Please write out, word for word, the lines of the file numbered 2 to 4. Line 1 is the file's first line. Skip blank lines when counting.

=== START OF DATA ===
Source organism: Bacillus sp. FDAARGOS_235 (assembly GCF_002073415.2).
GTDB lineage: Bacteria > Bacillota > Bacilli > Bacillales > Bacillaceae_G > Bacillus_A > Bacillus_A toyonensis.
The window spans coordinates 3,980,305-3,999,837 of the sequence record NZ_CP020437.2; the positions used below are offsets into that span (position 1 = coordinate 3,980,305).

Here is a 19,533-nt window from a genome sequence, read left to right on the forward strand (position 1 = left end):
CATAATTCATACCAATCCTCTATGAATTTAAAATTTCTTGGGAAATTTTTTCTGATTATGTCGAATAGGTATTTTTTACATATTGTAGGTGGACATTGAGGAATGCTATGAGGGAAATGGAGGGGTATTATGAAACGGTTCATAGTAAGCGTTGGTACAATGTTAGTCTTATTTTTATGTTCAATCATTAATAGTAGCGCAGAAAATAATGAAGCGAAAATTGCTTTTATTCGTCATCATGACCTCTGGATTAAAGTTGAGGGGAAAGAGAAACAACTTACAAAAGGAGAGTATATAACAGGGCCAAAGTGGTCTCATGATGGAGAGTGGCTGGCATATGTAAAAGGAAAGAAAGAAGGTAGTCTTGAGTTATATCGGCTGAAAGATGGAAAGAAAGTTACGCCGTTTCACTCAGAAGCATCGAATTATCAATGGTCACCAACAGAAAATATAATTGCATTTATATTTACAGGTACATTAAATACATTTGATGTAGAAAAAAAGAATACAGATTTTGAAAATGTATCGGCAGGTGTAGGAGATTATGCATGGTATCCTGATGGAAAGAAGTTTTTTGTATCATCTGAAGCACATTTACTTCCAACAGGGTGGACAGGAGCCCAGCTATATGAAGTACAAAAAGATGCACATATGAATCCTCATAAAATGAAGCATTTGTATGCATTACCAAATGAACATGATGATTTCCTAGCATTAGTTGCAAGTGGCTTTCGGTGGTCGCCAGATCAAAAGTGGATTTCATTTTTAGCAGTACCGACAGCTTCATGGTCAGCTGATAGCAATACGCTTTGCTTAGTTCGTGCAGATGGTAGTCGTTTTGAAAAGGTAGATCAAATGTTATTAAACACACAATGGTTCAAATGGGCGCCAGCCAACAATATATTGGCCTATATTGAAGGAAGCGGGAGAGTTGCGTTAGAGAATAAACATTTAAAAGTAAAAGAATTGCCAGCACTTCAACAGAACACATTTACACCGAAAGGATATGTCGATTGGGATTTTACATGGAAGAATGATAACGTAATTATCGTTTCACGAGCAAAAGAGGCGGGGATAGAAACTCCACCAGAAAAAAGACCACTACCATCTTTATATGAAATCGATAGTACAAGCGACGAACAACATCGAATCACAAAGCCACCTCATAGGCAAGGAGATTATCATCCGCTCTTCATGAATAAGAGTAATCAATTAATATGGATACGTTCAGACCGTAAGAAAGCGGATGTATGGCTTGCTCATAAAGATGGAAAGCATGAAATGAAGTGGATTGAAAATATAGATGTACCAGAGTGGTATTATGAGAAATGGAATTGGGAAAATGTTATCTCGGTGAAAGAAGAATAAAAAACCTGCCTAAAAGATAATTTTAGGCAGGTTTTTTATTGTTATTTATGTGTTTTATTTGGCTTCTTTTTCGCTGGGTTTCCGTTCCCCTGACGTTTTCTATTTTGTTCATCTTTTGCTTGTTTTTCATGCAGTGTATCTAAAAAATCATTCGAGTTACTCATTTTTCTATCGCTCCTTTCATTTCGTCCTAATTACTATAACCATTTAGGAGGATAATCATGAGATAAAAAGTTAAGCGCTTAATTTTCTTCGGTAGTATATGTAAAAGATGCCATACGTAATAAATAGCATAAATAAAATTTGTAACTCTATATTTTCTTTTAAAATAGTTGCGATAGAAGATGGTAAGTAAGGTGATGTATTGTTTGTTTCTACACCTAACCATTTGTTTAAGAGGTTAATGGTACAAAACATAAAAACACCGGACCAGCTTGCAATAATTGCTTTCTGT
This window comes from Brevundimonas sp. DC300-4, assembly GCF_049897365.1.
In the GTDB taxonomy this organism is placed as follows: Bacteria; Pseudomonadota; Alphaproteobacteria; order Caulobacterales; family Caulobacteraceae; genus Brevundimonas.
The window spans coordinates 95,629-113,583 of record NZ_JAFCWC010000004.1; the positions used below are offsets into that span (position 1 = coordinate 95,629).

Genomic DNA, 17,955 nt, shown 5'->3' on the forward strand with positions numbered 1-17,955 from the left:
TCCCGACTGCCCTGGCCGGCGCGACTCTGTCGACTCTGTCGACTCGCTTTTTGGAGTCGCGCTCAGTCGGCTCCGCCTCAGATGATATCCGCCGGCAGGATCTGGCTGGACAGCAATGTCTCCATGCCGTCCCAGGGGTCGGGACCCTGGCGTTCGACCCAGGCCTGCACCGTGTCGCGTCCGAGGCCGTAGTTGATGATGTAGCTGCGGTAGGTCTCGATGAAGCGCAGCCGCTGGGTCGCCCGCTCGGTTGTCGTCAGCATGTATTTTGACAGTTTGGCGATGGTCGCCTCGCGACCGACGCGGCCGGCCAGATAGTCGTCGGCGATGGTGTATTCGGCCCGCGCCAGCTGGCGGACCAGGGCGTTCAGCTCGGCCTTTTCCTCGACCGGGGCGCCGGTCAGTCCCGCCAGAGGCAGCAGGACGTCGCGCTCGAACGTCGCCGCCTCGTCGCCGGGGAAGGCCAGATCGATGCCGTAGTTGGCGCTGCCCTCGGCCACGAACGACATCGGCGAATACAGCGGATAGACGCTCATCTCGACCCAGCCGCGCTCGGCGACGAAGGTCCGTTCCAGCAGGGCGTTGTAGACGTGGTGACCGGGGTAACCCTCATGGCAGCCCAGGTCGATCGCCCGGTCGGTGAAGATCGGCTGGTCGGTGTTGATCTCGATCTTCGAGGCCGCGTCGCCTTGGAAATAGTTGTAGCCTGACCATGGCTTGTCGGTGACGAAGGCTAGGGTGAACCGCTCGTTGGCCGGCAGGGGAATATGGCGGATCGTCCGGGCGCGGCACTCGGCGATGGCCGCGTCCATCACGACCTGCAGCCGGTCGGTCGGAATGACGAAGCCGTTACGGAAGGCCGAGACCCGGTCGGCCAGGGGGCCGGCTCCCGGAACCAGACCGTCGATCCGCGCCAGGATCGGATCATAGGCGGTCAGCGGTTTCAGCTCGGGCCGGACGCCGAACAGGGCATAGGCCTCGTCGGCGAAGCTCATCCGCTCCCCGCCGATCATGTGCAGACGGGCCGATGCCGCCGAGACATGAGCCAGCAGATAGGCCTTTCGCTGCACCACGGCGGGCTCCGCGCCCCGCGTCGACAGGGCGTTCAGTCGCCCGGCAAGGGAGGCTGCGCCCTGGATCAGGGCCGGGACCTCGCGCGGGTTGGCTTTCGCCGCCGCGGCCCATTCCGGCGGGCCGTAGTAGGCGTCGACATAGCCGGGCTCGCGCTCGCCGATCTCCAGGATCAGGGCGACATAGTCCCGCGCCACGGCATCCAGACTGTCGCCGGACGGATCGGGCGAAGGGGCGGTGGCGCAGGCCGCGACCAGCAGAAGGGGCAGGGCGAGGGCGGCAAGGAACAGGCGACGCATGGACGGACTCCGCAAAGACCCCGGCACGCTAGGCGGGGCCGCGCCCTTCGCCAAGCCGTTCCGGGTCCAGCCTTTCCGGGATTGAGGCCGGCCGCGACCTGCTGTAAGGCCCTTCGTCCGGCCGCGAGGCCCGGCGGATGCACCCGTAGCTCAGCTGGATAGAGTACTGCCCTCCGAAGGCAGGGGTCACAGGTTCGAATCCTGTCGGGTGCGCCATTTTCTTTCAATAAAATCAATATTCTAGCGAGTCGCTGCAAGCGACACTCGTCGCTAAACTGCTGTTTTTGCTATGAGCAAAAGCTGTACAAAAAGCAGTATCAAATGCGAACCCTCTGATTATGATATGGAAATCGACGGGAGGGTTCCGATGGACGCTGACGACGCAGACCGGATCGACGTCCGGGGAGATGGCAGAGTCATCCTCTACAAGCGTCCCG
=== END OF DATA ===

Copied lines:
GTDB lineage: Bacteria > Bacillota > Bacilli > Bacillales > Bacillaceae_G > Bacillus_A > Bacillus_A toyonensis.
The window spans coordinates 3,980,305-3,999,837 of the sequence record NZ_CP020437.2; the positions used below are offsets into that span (position 1 = coordinate 3,980,305).

Here is a 19,533-nt window from a genome sequence, read left to right on the forward strand (position 1 = left end):